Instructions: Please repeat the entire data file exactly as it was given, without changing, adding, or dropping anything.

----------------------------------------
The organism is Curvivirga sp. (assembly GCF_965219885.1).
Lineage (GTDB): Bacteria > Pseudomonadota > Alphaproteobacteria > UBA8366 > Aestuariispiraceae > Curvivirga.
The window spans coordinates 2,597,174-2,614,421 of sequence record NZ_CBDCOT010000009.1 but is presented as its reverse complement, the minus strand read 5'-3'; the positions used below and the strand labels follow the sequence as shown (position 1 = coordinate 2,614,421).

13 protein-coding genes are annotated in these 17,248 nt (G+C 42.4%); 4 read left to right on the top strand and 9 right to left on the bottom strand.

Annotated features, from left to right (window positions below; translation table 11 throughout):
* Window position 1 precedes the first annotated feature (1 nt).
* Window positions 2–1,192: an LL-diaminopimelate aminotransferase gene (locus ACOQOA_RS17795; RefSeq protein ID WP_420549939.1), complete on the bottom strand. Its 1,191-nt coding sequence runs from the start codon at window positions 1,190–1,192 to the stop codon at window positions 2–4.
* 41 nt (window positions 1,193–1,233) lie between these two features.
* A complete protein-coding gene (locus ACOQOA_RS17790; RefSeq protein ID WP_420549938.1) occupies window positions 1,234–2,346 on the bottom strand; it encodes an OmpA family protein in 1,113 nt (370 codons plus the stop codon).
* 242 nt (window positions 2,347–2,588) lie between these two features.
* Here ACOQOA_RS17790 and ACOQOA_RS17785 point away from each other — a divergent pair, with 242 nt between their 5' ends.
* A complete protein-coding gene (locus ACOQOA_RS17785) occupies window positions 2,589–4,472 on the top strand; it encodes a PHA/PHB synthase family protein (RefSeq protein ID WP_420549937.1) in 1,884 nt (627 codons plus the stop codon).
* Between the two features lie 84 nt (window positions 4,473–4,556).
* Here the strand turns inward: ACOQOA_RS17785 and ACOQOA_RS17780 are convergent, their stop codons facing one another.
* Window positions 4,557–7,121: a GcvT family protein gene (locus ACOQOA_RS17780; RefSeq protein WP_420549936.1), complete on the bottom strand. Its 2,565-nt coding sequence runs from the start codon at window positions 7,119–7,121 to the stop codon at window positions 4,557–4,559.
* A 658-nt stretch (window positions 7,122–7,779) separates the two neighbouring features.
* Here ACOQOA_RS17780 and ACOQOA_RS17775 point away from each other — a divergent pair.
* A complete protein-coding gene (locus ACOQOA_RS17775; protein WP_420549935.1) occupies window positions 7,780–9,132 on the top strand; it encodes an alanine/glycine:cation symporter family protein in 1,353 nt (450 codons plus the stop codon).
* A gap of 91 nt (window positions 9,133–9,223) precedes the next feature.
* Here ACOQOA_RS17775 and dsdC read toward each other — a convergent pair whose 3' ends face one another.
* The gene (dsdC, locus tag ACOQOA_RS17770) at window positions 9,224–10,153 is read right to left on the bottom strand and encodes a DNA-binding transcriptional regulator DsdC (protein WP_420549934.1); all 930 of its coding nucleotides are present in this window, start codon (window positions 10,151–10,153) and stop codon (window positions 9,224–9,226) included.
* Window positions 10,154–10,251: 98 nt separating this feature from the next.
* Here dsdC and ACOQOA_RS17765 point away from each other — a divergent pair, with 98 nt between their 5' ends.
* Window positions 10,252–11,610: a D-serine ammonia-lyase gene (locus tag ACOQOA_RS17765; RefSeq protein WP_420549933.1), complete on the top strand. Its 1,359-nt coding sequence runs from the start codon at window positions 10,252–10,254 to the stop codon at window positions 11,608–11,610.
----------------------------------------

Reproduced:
The organism is Curvivirga sp. (assembly GCF_965219885.1).
Lineage (GTDB): Bacteria > Pseudomonadota > Alphaproteobacteria > UBA8366 > Aestuariispiraceae > Curvivirga.
The window spans coordinates 2,597,174-2,614,421 of sequence record NZ_CBDCOT010000009.1 but is presented as its reverse complement, the minus strand read 5'-3'; the positions used below and the strand labels follow the sequence as shown (position 1 = coordinate 2,614,421).

13 protein-coding genes are annotated in these 17,248 nt (G+C 42.4%); 4 read left to right on the top strand and 9 right to left on the bottom strand.

Annotated features, from left to right (window positions below; translation table 11 throughout):
* Window position 1 precedes the first annotated feature (1 nt).
* Window positions 2–1,192: an LL-diaminopimelate aminotransferase gene (locus ACOQOA_RS17795; RefSeq protein ID WP_420549939.1), complete on the bottom strand. Its 1,191-nt coding sequence runs from the start codon at window positions 1,190–1,192 to the stop codon at window positions 2–4.
* 41 nt (window positions 1,193–1,233) lie between these two features.
* A complete protein-coding gene (locus ACOQOA_RS17790; RefSeq protein ID WP_420549938.1) occupies window positions 1,234–2,346 on the bottom strand; it encodes an OmpA family protein in 1,113 nt (370 codons plus the stop codon).
* 242 nt (window positions 2,347–2,588) lie between these two features.
* Here ACOQOA_RS17790 and ACOQOA_RS17785 point away from each other — a divergent pair, with 242 nt between their 5' ends.
* A complete protein-coding gene (locus ACOQOA_RS17785) occupies window positions 2,589–4,472 on the top strand; it encodes a PHA/PHB synthase family protein (RefSeq protein ID WP_420549937.1) in 1,884 nt (627 codons plus the stop codon).
* Between the two features lie 84 nt (window positions 4,473–4,556).
* Here the strand turns inward: ACOQOA_RS17785 and ACOQOA_RS17780 are convergent, their stop codons facing one another.
* Window positions 4,557–7,121: a GcvT family protein gene (locus ACOQOA_RS17780; RefSeq protein WP_420549936.1), complete on the bottom strand. Its 2,565-nt coding sequence runs from the start codon at window positions 7,119–7,121 to the stop codon at window positions 4,557–4,559.
* A 658-nt stretch (window positions 7,122–7,779) separates the two neighbouring features.
* Here ACOQOA_RS17780 and ACOQOA_RS17775 point away from each other — a divergent pair.
* A complete protein-coding gene (locus ACOQOA_RS17775; protein WP_420549935.1) occupies window positions 7,780–9,132 on the top strand; it encodes an alanine/glycine:cation symporter family protein in 1,353 nt (450 codons plus the stop codon).
* A gap of 91 nt (window positions 9,133–9,223) precedes the next feature.
* Here ACOQOA_RS17775 and dsdC read toward each other — a convergent pair whose 3' ends face one another.
* The gene (dsdC, locus tag ACOQOA_RS17770) at window positions 9,224–10,153 is read right to left on the bottom strand and encodes a DNA-binding transcriptional regulator DsdC (protein WP_420549934.1); all 930 of its coding nucleotides are present in this window, start codon (window positions 10,151–10,153) and stop codon (window positions 9,224–9,226) included.
* Window positions 10,154–10,251: 98 nt separating this feature from the next.
* Here dsdC and ACOQOA_RS17765 point away from each other — a divergent pair, with 98 nt between their 5' ends.
* Window positions 10,252–11,610: a D-serine ammonia-lyase gene (locus tag ACOQOA_RS17765; RefSeq protein WP_420549933.1), complete on the top strand. Its 1,359-nt coding sequence runs from the start codon at window positions 10,252–10,254 to the stop codon at window positions 11,608–11,610.